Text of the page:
Obama hits closest Putin allies with further Russia sanctions over Crimea
US President Barack Obama raised the stakes in an East-West confrontation over Crimea by targeting some of Russian President Vladimir Putin's closest long-time political and business allies with personal sanctions.
The extension of visa bans and asset freezes into Putin's inner circle came as Moscow rushed to consolidate the annexation of the Black Sea peninsula, seized from Ukraine last month, and to boost its military presence in the region.
Russian troops took over three Ukrainian warships in Crimea today, using stun grenades in one incident, a Ukrainian spokesman said. Kiev also said it had begun withdrawing its border guards, surrounded and outnumbered by Russian forces, from Crimea to the mainland.
The 20 names added to the US blacklist included Kremlin banker Yuri Kovalchuk and his Bank Rossiya, major oil and commodities trader Gennady Timchenko and the brothers Arkady and Boris Rotenberg, linked to big contracts on gas pipelines and at the Sochi Olympics, as well as Putin's chief of staff and his deputy, the head of military intelligence and a railways chief.
Most grew rich after being associated with Putin since the former KGB officer began his ascent to power in the mayor's office of St Petersburg in the 1990s.
In a statement explaining the sanctions, the US Treasury said: "Gennady Timchenko is one of the founders of Gunvor, one of the world's largest independent commodity trading companies involved in the oil and energy markets.
"Timchenko's activities in the energy sector have been directly linked to Putin. Putin has investments in Gunvor and may have access to Gunvor funds."
Putin has denied any link with Gunvor in the past. The Swiss-based oil trading company said in a statement that Putin had no ownership of Gunvor and "any understanding otherwise is fundamentally misinformed and outrageous".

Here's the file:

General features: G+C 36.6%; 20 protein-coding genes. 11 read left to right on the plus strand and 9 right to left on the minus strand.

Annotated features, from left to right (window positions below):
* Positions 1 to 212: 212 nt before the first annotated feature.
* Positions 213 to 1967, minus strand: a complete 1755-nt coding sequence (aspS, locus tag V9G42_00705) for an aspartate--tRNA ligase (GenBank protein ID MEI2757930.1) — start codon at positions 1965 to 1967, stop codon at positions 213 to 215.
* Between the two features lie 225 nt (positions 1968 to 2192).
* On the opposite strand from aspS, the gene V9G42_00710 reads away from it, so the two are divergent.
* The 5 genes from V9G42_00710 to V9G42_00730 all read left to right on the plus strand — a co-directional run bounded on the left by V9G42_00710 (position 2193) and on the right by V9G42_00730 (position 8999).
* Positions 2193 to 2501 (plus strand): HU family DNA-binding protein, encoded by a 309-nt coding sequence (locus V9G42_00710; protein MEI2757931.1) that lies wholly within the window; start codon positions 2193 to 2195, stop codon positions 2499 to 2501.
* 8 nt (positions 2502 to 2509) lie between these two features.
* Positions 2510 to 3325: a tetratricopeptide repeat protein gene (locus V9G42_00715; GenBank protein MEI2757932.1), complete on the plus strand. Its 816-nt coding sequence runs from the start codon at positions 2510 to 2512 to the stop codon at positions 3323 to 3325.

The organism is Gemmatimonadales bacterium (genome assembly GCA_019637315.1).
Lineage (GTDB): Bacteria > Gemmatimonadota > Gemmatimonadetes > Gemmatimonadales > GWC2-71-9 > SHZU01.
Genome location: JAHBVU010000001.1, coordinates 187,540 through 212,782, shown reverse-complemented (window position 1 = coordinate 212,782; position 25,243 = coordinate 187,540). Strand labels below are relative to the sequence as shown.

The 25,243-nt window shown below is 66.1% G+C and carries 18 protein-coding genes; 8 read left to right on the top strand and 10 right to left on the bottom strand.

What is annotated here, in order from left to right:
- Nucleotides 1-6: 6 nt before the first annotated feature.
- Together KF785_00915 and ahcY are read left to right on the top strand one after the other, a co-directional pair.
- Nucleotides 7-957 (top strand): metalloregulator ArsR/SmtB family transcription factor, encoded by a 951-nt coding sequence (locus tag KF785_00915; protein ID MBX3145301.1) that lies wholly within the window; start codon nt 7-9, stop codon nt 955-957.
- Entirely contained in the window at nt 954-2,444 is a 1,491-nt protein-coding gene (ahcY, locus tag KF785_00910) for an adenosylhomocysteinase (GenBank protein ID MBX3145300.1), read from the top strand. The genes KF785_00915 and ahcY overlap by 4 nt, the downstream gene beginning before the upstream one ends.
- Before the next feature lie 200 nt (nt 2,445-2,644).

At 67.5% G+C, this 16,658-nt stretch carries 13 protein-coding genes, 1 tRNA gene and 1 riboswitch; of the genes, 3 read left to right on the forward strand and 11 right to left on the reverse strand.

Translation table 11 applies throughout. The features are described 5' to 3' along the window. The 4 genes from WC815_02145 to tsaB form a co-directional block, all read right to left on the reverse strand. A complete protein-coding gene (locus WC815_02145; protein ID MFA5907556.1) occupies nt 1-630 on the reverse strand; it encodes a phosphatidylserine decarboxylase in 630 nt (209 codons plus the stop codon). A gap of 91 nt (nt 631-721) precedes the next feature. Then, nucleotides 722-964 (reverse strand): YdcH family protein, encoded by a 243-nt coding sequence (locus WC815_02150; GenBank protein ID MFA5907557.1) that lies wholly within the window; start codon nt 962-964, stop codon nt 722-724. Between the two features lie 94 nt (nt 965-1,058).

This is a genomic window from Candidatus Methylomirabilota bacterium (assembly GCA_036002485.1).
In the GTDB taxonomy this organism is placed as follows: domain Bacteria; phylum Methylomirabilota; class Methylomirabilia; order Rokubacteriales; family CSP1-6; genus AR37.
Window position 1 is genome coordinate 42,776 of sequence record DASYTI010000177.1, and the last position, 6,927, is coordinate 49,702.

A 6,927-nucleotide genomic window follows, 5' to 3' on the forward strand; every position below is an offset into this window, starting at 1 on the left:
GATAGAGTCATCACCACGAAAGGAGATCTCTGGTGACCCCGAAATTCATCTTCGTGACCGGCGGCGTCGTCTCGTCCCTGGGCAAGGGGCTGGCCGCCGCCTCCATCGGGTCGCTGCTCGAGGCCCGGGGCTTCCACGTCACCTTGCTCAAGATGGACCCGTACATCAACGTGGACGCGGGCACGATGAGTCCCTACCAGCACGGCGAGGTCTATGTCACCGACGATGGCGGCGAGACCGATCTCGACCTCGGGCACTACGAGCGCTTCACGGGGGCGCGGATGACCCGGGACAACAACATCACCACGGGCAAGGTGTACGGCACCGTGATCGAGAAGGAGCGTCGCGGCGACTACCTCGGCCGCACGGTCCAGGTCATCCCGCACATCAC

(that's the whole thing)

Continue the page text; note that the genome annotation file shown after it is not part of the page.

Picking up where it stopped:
It also said Timchenko, who has Finnish as well as Russian citizenship, had sold his 43 percent stake in Gunvor to its chief executive, Torbjorn Tornqvist, on Wednesday as part of what the company called a "contingency plan".
Moscow reacted by announcing its own sanctions against senior US politicians in retaliation against visa bans and asset freezes imposed by Washington on its citizens, with the Foreign Ministry saying US action would "hit the United States like a boomerang".
European Union leaders were meeting in Brussels to step up their own measures against Russia. Officials said the EU would add up to a dozen names to its sanctions list and cancel a planned EU-Russia summit in Sochi, but it would not go as far as Washington in hitting Putin's money men.
"We will be a step behind the Americans," a senior European diplomat said.
However, EU sources said the leaders were discussing a radical plan to reduce their dependence on Russian energy by agreeing to negotiate gas purchases collectively with Moscow instead of country-by-country.
The EU would also accelerate work to upgrade cross-border energy networks to reduce individual member states' vulnerability to supply cuts, and speed up building new liquefied natural gas import terminals to diversify suppliers.
Leaders were expected to ask the executive European Commission to study further sanctions on trade, finance, arms and energy in case Russia went further into Ukraine or moved to destabilise other former Soviet states, the sources said.